I have lots to learn though before I move in that direction. I don’t believe in the “fake it ’til you make it” mantra I’ve heard before. You can make more money that way sooner.. but you can easily get in over your head as well and be unable to deliver what the client is paying for.


    • Posted January 6, 2012 at 12:34 am | Permalink

      @Matthew: Pricing projects like this is complicated indeed. The information from this survey is generalized information, I’m sure. A simple WordPress install with a free Theme shouldn’t be a big deal nor a time consumer, and working with a knowledgeable and trustworthy client may shave 20 hours off a project where you might need to add another 40 hours to a project if a client is picky and a micro-manager. Lots of compromise in the negotiation of a project.

      I’m glad you don’t support the “fake it til you make it” as that is what gives our industry a bad name. Good for you!

  8. Posted January 8, 2012 at 4:12 pm | Permalink

    Good day, Lorelle:

    Even in today’s economy where there’s more down than up, we need reminders like your well written article that charging fair rates for fair value is a good thing.

    Thank you for taking the time to remind all of us of the value we can add for our clients.

  9. Posted January 12, 2012 at 2:50 am | Permalink

    I find that many companies here seriously underestimate the cost of hiring someone to produce an integrated web presence and are completely put off when they find out how much those rates are. My daughter, who has been working in Germany for the past 5 years, says that compared to what companies there charge for similar work, Israeli companies grossly undercharge. What I’m trying to say is that, in spite of the Web having a global reach, each local market seems to have it’s own tolerances.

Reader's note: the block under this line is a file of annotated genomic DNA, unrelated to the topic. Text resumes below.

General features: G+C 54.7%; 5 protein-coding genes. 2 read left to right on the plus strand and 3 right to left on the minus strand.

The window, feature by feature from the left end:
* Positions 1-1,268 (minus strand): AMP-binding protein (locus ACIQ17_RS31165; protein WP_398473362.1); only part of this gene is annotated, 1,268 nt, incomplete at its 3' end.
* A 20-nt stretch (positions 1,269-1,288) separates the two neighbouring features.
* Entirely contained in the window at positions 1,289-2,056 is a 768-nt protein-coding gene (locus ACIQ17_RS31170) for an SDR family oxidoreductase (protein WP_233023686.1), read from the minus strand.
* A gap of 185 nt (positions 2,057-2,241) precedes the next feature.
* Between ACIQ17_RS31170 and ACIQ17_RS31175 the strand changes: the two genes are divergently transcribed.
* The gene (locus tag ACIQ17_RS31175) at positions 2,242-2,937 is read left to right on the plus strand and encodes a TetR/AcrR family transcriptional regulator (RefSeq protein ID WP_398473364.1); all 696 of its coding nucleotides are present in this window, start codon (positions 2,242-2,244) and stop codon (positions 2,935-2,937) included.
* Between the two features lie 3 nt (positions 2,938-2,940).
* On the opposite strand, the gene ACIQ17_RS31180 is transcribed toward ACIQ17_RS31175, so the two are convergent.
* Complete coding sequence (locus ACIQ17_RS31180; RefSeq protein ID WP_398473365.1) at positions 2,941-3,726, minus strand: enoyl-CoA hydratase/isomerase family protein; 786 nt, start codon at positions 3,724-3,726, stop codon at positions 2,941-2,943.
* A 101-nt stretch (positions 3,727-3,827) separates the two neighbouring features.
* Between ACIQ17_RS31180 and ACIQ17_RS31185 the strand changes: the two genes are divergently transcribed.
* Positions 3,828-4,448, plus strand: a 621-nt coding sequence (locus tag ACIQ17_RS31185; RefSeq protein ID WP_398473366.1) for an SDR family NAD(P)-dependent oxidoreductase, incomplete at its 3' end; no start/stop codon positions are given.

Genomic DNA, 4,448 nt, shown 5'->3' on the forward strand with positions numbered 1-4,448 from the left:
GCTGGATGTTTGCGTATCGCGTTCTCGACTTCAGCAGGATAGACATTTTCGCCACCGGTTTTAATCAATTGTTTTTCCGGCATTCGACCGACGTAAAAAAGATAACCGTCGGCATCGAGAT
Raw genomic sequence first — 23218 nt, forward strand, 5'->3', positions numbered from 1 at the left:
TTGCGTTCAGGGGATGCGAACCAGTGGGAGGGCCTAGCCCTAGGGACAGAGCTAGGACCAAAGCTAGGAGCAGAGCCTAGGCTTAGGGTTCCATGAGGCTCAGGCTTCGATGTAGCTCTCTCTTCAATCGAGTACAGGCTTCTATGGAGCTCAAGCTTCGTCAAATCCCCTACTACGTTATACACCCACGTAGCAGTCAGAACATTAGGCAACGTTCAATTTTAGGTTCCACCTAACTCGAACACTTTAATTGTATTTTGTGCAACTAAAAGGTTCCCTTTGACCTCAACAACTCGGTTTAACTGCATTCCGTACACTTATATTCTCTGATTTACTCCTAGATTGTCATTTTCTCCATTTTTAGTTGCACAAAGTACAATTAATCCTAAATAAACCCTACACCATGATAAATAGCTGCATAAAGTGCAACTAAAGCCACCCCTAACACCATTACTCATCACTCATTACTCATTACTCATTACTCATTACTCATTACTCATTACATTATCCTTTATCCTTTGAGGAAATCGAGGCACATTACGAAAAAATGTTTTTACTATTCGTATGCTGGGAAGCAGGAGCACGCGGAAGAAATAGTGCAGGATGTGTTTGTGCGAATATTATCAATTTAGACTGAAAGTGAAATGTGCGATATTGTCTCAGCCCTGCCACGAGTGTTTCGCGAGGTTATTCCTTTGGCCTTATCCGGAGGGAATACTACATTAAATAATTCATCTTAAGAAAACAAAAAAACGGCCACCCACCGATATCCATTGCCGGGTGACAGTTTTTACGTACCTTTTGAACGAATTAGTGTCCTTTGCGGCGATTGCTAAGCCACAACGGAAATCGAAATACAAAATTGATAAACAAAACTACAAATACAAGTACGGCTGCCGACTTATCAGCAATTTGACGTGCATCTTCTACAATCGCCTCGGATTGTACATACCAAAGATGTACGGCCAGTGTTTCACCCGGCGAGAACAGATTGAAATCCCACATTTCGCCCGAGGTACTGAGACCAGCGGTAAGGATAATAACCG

10. Shaun Ling
    Posted May 23, 2012 at 2:48 pm | Permalink

    I’m charging SGD1600 plus for a wordpress website with 10 pages design

    • Posted May 24, 2012 at 4:25 pm | Permalink

      This translates to $1,200 USD, for those counting and comparing. That’s expensive for such a small WordPress site. Your market obviously can take that price.

  11. Beau
    Posted June 30, 2012 at 2:24 am | Permalink

    I know of a few web designers over here in Perth, Australia who charge through the roof for their services, and what’s more they won’t even tell their clients exactly what they are going to do for them. I’ve had clients come to me all stressed because they don’t know what’s going on, but I always try to provide the best service.

    Anyhow, this article has been a good read, I enjoyed it very much. Thank you for posting.

  12. kaymurray542
    Posted August 13, 2012 at 1:39 pm | Permalink

    Just discovered your blog and am reading thru it!
    This was really informational to read, and I think I’m going to point a few friends here. When I first started, last year, I had no idea what to charge. I’ve taught myself design on my own by building and messing up (and rebuilding) my own websites, and I’ve probably undervalued myself and under-charged as a result.
    I’m charging around 300-500 for a WordPress set up and customized theme (I use Builder for layout flexibility, but get into the css for further customizations), and I am honest with my clients that I don’t write code from scratch, which is why my rates are so affordable…. but they still seem to, too often, expect a Ferrari for the cost of a Civic… and I try to treat everyone like they’re a 50 thousand dollar client anyway, so it’s really hard to set those boundaries.
    Anyway, learning alot from reading your blog- thanks!

  13. Heidi Hafner
    Posted September 7, 2012 at 4:25 pm | Permalink

    Lorelle, Thank you for posting this article. It is a great eye-opener both for my clients and myself to know the going rate of a website. I started web designing back in 1996 and have loved every aspect of it. I started my business on pure code, making clean well working pages for my clients. I’ve always had difficulty putting a price on a website because I find I burn myself in the end. I find that people take advantage of me, my time, and my desire to please them. Finding a rate that I was comfortable with yet not so low that it screamed Amateur has been a balancing act. Now, I have become or am becoming well versed in developing WordPress websites. Seeing this article showed me that I’m in the ballpark for my fees, perhaps a little on the low end. For a 8-9 page site with all the custom graphics, navigation, plus installed & configured plugins, if using WordPress, etc runs around $2,000-$2,500 or more depending on the content.